Personal Memoirs of U.S. Grant: All Volumes, by Ulysses S. Grant, CreateSpace, 2013.

It was announced in 2015 that an annotated edition of Personal Memoirs of Ulysses S. Grant is being assembled by the Ulysses S. Grant Presidential Library and Museum located at Mississippi State University.

Genius, starring Colin Firth, Jude Law, Nicole Kidman and Laura Linney, 2016.

The 2016 movie Genius pays a tribute to Grant’s Memoirs. In the movie, when dealing with Thomas Wolfe, a self-indulgent undisciplined author, famed Scribner book editor Max Perkins praises Grant as a model of dedicated authorship. ds

© Dennis Simanaitis, SimanaitisSays.com, 2017

6 comments on “PRESIDENTIAL AUTHORSHIP, PART 2

  1. Tom Sutton
    March 11, 2017

    You may be interested to know I worked with Hap Grant at work. His given name was Ulysses S Grant VIi. :

  2. carmacarcounselor
    March 11, 2017

    Having slogged my way through all the first volume of Mark Twain’s autobiography (I can’t bring myself to attack the appendices and annotations.) I have some acquaintance with Grants struggles, which Twain describes at first hand. Grant appears to have been a character in a Greek tragedy.

  3. Skip
    March 12, 2017

    Dennis, speaking as a southern man (okay, I moved down south from Boston), I would like to point out that Grant’s memoirs were at least as self-serving as his contemporaries. It has recently come to light that Historians of the Northern War of Aggression (it’s only a Civil War if both parties seek control of the whole) referenced each other in a concatenated manner one after the other. Author A references author B who…. ultimately referenced Grant himself. Many of these independent vectors of stratified references lead to Grant. One source. And that source, just a man, was not adverse to rewriting history to crystallise his legacy and I dare say mask his unfounded personal insecurities. There has surfaced a pattern of behaviour where Grant sacrifices the honour, excellent judgement and service of his own subordinates for his own benefit. Just a man, great in many respects, gracious at Appomattox, but I would suggest no less self-serving than most.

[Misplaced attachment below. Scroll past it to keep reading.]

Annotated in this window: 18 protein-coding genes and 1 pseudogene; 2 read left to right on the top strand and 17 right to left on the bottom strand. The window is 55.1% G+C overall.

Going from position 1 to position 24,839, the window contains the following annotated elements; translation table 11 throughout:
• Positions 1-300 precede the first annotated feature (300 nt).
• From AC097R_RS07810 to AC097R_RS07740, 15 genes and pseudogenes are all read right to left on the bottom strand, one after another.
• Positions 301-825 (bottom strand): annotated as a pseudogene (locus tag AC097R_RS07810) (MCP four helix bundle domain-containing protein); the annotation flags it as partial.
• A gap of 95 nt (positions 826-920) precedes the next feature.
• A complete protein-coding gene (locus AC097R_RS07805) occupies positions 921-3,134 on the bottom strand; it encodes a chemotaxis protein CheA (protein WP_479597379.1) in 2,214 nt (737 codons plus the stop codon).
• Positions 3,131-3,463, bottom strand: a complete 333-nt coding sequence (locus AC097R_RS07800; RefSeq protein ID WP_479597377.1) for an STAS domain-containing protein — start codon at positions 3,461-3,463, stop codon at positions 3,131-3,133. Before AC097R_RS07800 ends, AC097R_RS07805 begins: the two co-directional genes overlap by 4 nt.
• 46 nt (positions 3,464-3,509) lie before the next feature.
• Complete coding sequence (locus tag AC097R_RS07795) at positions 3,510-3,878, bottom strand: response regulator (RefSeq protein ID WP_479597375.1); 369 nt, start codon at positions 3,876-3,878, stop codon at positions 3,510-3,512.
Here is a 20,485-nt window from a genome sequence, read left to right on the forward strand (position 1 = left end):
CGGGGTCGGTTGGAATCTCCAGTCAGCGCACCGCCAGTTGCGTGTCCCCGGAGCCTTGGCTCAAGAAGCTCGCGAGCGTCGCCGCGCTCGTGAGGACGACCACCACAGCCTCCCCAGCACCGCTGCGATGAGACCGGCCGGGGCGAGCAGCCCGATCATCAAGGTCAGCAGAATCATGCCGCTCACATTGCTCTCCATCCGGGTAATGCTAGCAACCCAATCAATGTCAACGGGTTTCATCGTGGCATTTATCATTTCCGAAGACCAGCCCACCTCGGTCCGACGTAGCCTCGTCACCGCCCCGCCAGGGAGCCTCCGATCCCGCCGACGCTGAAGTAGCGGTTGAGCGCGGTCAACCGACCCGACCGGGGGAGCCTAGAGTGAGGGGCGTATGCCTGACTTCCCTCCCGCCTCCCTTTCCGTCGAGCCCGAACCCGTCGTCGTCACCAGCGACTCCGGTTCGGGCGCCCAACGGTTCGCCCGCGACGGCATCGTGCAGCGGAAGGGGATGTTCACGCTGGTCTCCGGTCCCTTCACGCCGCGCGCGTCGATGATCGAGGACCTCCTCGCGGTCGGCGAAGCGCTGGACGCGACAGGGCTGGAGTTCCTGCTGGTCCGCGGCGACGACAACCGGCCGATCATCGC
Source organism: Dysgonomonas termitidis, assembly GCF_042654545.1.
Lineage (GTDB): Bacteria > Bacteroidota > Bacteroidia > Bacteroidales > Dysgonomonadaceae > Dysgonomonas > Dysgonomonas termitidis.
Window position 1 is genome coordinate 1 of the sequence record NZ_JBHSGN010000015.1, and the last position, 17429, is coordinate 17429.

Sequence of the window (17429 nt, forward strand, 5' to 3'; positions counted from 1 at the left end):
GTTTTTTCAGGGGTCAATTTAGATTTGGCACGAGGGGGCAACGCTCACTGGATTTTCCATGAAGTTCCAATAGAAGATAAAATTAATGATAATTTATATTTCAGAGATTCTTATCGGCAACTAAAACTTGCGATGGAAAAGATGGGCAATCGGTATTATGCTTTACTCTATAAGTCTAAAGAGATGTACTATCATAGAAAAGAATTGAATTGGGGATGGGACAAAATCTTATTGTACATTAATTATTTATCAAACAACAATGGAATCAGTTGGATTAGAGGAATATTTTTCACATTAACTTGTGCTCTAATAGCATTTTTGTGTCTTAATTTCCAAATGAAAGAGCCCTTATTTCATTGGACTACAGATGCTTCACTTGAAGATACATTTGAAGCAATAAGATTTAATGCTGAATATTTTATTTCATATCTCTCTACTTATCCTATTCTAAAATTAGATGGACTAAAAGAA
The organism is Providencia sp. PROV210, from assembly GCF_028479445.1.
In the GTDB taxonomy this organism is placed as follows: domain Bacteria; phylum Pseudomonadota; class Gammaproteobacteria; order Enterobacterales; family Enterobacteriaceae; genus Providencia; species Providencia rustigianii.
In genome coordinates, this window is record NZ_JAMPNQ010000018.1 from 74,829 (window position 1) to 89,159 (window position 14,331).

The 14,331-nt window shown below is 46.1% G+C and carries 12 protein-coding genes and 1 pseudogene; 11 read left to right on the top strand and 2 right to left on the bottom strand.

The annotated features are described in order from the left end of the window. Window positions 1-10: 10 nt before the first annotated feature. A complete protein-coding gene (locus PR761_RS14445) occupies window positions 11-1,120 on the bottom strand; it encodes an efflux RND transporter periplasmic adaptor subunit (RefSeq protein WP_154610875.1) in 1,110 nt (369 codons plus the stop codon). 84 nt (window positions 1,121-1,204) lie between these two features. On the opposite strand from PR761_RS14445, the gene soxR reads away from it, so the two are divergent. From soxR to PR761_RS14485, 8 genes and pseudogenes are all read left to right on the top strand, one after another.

• simanaitissays
      March 12, 2017

      “Northern War of Aggression”? Geez. I’ll stand with the generally accepted view of Grant’s objectivity and of the term “Civil War.”

  4. carmacarcounselor
    March 12, 2017

    I’d compromise and agree to the term a freind once used, “War for Southern Independence.”

  5. Skip
    March 12, 2017

    I’m afraid my dry (too dry) humour did not convey very well. Regarding Grant, I’ll stand by my reservations on the assiduous veracity of his memoirs. Regarding the Civil War, it had to happen of course to right the evil and despicable wrong. Last week on a long drive home I listened to the post-war writings of Jefferson Davis as part of a Civil War podcast. Or at least tried to. At first, he seemed like an intelligent and well-spoken man, but his view of the world and how he justified it was just astonishing. I just couldn’t take it. It’s hard to believe men once looked at right and wrong in such a perverted manner…..